Full Pull Coda

Hello friends. I think I’ve exhibited real patience in waiting a full 24 hours since Cadence released their new vintage of Coda before sending our own offer for the wine. In all seriousness: when I tasted this wine with Ben Smith and Heather Jeter from Cadence last week, they said their release date was May 14 and asked me when I wanted to offer the wine. “Um, Is May 15 okay?”

2014 Cadence Coda
Why the urgency? Two main reasons: high quality and low quantity. Let’s tackle the latter item first.

So, 2013 Cadence Coda. I loved it. You loved it. We all loved it. Released in May 2015. Sold out by December 2015. And that was with 1300 cases produced.

Production for the 2014 Coda: 713 cases. Gulp.

The issue, according to Ben, was low yields. They ended up with tiny little buckshot berries on Red Mountain, which means very little juice. It also means high skin-to-juice ratio, which translates to burly tannic structure in the finished wine.

Coda is an incredible value, year in and year out. Why? Well, Ben Smith makes exactly four single-vineyard wines for Cadence, all from Red Mountain. Two come from the estate Cara Mia Vineyard, one from Ciel du Cheval, and one from Tapteil. And that’s it. Ben carefully crafts the blends for those high-end ($45-$60) wines, and then whatever barrels aren’t included during those blending trials end up in Coda.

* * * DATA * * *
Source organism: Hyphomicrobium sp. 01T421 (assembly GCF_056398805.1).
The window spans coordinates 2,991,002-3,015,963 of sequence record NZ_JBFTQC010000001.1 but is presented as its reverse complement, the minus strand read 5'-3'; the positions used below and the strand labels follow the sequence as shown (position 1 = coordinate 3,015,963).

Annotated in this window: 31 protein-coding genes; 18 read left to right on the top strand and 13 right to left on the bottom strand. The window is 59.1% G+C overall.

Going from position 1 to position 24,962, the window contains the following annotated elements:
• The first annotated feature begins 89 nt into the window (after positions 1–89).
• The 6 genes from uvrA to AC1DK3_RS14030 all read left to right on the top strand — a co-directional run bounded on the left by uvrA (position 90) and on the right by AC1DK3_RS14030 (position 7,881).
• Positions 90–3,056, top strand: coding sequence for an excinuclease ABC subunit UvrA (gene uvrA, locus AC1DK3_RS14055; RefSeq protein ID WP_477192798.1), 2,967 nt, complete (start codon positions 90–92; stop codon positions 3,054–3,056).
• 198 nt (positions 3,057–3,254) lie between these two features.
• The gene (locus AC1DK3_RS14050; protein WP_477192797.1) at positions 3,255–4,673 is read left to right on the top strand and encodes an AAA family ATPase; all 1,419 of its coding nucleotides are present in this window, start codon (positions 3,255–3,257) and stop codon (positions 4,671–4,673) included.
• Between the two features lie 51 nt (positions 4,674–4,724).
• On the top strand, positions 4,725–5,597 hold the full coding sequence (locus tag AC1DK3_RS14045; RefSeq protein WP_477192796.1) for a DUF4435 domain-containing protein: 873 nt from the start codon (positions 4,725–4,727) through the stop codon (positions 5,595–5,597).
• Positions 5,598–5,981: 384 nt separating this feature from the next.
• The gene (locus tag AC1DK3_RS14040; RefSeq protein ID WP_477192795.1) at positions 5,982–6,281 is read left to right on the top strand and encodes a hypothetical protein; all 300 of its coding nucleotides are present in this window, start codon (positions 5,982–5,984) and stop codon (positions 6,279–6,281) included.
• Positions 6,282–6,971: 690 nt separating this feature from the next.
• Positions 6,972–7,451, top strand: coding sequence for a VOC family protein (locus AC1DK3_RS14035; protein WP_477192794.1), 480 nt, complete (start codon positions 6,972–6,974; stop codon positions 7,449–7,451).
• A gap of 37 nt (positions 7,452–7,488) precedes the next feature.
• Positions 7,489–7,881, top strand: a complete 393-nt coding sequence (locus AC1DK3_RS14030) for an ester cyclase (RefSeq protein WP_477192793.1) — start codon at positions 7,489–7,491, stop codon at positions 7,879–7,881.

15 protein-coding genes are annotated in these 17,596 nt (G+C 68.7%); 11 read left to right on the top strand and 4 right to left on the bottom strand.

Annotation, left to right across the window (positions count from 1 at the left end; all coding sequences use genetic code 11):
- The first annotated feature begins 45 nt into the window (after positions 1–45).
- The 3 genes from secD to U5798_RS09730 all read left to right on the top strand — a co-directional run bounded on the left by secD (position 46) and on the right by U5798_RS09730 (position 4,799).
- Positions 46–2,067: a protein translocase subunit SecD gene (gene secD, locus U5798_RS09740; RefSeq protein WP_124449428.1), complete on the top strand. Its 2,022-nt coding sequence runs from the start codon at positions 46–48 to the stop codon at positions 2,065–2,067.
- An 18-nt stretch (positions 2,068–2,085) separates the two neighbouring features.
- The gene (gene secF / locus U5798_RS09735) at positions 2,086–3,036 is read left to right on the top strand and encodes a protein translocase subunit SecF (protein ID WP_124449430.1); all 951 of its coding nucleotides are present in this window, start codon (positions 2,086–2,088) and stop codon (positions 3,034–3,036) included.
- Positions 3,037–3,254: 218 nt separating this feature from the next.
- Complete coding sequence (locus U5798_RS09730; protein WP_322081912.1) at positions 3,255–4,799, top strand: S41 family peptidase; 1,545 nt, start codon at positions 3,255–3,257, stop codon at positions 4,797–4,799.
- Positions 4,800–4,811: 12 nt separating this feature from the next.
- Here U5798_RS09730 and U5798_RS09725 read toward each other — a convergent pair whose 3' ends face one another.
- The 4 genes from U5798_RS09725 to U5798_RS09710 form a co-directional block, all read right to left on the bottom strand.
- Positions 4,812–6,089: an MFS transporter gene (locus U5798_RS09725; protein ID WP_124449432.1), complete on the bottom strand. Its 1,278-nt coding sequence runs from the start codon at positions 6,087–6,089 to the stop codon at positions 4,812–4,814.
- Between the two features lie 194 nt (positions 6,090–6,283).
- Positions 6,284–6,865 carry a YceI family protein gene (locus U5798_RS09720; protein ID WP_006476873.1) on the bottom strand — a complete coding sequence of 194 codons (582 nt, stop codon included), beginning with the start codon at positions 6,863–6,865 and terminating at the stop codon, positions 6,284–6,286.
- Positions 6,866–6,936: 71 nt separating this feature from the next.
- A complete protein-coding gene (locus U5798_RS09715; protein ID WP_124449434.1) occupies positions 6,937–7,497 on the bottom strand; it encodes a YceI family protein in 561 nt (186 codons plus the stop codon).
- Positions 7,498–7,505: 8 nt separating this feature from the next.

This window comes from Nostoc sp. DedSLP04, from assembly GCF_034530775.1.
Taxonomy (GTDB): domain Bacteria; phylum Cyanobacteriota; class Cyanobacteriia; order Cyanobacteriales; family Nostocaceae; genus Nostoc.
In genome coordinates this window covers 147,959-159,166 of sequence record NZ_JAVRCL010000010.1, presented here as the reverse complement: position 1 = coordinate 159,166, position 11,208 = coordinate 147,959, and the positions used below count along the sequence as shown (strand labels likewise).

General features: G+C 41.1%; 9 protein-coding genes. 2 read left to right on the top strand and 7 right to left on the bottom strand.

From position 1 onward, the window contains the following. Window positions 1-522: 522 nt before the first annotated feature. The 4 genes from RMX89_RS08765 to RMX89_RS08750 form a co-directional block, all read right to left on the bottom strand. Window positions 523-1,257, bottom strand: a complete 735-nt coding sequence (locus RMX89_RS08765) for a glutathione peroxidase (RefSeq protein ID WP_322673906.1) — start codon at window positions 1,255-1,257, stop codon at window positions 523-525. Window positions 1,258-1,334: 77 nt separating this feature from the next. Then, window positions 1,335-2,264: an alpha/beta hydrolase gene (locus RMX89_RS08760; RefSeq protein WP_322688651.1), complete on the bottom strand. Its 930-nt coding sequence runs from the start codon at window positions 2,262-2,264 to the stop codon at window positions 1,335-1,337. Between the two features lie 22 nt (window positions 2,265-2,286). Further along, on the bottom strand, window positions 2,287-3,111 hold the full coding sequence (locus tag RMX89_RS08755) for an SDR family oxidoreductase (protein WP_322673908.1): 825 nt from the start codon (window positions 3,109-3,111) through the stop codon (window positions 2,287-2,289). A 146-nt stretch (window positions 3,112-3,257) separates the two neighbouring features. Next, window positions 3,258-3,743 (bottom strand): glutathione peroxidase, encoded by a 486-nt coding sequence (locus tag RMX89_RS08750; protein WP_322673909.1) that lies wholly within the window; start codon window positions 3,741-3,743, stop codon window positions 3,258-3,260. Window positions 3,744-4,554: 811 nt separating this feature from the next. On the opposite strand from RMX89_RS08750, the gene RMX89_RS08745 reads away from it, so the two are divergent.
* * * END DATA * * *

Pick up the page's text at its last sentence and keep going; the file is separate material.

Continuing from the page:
What that means for Coda is that it’s always a blend of Cabernet Sauvignon, Merlot, Cab Franc, and Petit Verdot, always a blend of Cara Mia, Ciel du Cheval, and Tapteil, and always barrels that were raised with the exact same care as the higher-end bottles. And we get all of that for a tariff that is about half the single-vineyard wines.

The blend in 2014 is 35% Cabernet Sauvignon, 33% Cabernet Franc, 20% Merlot, and 9% Petit Verdot, and it clocks in at 14.4% listed alc. The ’14 is much more reminiscent to me of the structured, serious 2012 than the more charming, approachable 2013. It kicks off with a glorious nose, all perfumed and exotic with its notes of star anise and juniper over dark blackcurrant and black plum fruit. The palate balances the richness of the vintage with Ben Smith’s deft hand and somehow still conveys textural elegance and earthy minerality, even in the warm year that wanted to be all fruit. But it’s the structure that really shines on the palate. “ROBUST tannic structure,” says my notes, and I tend to use all-caps sparingly. But truly, this is a muscular, powerful wine, without question cellar-worthy. The long, long finish is awash in black-tea tannins, a final grace note on a deeply impressive wine.

This is one of the strongest renditions of Coda I can remember tasting. A pity there’s so little of it. Ben figures the wine will at least last through the summer, but let’s not take any chances: first come first served up to 60 bottles, and the wine should arrive in a week or two, at which point it will be ready for pickup or shipping during the next temperature-appropriate shipping window.

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